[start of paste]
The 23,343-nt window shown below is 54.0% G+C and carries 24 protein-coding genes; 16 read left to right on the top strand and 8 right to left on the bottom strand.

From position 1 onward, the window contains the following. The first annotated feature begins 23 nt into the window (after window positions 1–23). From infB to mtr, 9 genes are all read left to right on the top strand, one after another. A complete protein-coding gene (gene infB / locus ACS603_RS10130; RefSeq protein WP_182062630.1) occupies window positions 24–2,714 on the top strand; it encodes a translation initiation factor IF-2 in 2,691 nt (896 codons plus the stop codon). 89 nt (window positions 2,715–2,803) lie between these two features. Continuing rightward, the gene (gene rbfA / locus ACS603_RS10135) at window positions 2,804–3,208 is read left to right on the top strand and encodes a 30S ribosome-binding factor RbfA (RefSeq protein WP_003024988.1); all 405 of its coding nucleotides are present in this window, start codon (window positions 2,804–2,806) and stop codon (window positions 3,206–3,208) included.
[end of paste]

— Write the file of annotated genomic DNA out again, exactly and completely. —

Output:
The 23,343-nt window shown below is 54.0% G+C and carries 24 protein-coding genes; 16 read left to right on the top strand and 8 right to left on the bottom strand.

From position 1 onward, the window contains the following. The first annotated feature begins 23 nt into the window (after window positions 1–23). From infB to mtr, 9 genes are all read left to right on the top strand, one after another. A complete protein-coding gene (gene infB / locus ACS603_RS10130; RefSeq protein WP_182062630.1) occupies window positions 24–2,714 on the top strand; it encodes a translation initiation factor IF-2 in 2,691 nt (896 codons plus the stop codon). 89 nt (window positions 2,715–2,803) lie between these two features. Continuing rightward, the gene (gene rbfA / locus ACS603_RS10135) at window positions 2,804–3,208 is read left to right on the top strand and encodes a 30S ribosome-binding factor RbfA (RefSeq protein WP_003024988.1); all 405 of its coding nucleotides are present in this window, start codon (window positions 2,804–2,806) and stop codon (window positions 3,206–3,208) included.